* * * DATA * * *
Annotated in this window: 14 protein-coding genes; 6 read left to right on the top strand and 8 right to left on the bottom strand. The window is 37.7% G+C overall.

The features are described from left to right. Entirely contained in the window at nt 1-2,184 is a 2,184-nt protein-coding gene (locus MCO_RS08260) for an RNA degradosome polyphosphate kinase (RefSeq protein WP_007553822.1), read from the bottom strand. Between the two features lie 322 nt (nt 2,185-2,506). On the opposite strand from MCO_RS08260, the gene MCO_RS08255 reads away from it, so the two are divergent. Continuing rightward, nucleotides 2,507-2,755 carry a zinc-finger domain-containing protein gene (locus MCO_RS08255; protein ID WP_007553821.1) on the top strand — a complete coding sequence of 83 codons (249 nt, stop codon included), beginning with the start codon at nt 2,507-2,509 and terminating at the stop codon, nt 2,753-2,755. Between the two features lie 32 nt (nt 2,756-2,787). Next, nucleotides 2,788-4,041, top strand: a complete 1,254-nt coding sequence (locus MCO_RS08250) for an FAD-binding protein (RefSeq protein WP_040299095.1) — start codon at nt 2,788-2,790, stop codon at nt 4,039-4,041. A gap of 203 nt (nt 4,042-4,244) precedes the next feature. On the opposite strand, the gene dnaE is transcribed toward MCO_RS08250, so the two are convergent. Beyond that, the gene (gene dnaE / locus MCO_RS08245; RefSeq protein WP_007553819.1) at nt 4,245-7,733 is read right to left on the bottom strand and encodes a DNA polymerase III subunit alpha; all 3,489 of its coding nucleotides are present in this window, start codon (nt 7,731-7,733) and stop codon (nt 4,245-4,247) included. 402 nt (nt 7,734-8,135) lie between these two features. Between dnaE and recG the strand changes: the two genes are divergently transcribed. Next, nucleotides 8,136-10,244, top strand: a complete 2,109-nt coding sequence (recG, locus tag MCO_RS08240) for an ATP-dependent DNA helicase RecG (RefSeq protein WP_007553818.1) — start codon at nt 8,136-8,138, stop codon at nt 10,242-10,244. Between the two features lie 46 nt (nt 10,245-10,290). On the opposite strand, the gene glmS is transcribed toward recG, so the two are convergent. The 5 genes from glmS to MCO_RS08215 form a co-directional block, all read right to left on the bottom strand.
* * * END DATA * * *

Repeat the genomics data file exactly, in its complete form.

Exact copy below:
Annotated in this window: 14 protein-coding genes; 6 read left to right on the top strand and 8 right to left on the bottom strand. The window is 37.7% G+C overall.

The features are described from left to right. Entirely contained in the window at nt 1-2,184 is a 2,184-nt protein-coding gene (locus MCO_RS08260) for an RNA degradosome polyphosphate kinase (RefSeq protein WP_007553822.1), read from the bottom strand. Between the two features lie 322 nt (nt 2,185-2,506). On the opposite strand from MCO_RS08260, the gene MCO_RS08255 reads away from it, so the two are divergent. Continuing rightward, nucleotides 2,507-2,755 carry a zinc-finger domain-containing protein gene (locus MCO_RS08255; protein ID WP_007553821.1) on the top strand — a complete coding sequence of 83 codons (249 nt, stop codon included), beginning with the start codon at nt 2,507-2,509 and terminating at the stop codon, nt 2,753-2,755. Between the two features lie 32 nt (nt 2,756-2,787). Next, nucleotides 2,788-4,041, top strand: a complete 1,254-nt coding sequence (locus MCO_RS08250) for an FAD-binding protein (RefSeq protein WP_040299095.1) — start codon at nt 2,788-2,790, stop codon at nt 4,039-4,041. A gap of 203 nt (nt 4,042-4,244) precedes the next feature. On the opposite strand, the gene dnaE is transcribed toward MCO_RS08250, so the two are convergent. Beyond that, the gene (gene dnaE / locus MCO_RS08245; RefSeq protein WP_007553819.1) at nt 4,245-7,733 is read right to left on the bottom strand and encodes a DNA polymerase III subunit alpha; all 3,489 of its coding nucleotides are present in this window, start codon (nt 7,731-7,733) and stop codon (nt 4,245-4,247) included. 402 nt (nt 7,734-8,135) lie between these two features. Between dnaE and recG the strand changes: the two genes are divergently transcribed. Next, nucleotides 8,136-10,244, top strand: a complete 2,109-nt coding sequence (recG, locus tag MCO_RS08240) for an ATP-dependent DNA helicase RecG (RefSeq protein WP_007553818.1) — start codon at nt 8,136-8,138, stop codon at nt 10,242-10,244. Between the two features lie 46 nt (nt 10,245-10,290). On the opposite strand, the gene glmS is transcribed toward recG, so the two are convergent. The 5 genes from glmS to MCO_RS08215 form a co-directional block, all read right to left on the bottom strand.